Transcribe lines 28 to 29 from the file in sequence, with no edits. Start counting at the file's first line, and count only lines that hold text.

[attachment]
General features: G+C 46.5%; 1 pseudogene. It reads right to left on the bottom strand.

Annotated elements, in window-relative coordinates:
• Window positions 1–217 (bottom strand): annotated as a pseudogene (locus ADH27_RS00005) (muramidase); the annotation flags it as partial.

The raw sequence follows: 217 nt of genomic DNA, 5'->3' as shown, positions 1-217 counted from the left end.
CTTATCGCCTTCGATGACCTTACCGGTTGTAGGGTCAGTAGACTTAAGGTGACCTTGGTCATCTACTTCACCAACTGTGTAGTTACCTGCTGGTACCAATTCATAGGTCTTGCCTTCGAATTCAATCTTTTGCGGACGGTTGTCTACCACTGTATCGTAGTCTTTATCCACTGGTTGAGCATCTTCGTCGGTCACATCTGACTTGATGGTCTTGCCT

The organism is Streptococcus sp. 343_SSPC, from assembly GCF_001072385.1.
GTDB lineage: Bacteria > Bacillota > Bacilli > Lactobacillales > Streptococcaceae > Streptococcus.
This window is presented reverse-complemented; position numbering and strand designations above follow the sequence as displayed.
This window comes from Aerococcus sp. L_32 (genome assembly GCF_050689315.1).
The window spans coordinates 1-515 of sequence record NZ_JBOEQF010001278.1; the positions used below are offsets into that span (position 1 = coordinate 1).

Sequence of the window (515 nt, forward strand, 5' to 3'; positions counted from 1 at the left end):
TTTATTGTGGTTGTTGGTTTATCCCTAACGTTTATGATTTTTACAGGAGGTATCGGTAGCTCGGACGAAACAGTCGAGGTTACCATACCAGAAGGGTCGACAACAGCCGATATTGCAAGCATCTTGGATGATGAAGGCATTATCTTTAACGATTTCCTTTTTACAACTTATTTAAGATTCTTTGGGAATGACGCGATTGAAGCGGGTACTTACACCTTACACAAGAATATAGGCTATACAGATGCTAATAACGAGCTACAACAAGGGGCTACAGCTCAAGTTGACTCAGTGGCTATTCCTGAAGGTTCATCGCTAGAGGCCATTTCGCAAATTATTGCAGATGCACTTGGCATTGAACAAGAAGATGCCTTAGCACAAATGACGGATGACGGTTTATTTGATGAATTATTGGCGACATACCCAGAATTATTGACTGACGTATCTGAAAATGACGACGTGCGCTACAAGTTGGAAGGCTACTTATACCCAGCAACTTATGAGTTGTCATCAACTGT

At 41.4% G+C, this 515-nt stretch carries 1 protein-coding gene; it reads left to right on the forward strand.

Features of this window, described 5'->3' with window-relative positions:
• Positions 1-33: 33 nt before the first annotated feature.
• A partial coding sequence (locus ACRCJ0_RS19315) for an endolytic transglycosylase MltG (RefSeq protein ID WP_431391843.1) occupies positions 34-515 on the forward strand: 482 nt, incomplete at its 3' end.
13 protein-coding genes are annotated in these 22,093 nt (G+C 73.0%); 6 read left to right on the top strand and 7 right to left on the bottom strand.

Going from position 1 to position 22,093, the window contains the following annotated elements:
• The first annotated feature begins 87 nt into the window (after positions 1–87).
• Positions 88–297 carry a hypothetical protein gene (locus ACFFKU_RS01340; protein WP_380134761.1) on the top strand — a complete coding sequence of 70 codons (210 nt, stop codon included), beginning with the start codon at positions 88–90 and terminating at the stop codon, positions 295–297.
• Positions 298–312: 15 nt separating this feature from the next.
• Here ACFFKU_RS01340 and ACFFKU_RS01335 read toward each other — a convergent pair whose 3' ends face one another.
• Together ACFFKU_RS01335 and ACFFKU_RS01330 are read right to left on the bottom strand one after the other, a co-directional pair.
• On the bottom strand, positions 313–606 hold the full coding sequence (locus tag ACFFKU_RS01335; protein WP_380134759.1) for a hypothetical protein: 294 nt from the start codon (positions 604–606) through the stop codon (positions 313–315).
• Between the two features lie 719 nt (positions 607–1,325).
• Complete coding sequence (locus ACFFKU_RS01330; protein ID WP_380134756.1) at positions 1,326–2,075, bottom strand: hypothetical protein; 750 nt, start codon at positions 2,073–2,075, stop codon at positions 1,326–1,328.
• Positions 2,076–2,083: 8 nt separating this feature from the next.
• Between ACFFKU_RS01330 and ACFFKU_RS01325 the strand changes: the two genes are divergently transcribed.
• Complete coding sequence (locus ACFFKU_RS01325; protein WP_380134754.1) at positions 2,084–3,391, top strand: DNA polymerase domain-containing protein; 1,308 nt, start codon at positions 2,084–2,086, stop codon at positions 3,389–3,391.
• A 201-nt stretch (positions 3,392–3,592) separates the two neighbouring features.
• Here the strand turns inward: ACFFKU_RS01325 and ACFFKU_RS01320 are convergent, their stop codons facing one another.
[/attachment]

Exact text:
• Between ACFFKU_RS01330 and ACFFKU_RS01325 the strand changes: the two genes are divergently transcribed.
• Complete coding sequence (locus ACFFKU_RS01325; protein WP_380134754.1) at positions 2,084–3,391, top strand: DNA polymerase domain-containing protein; 1,308 nt, start codon at positions 2,084–2,086, stop codon at positions 3,389–3,391.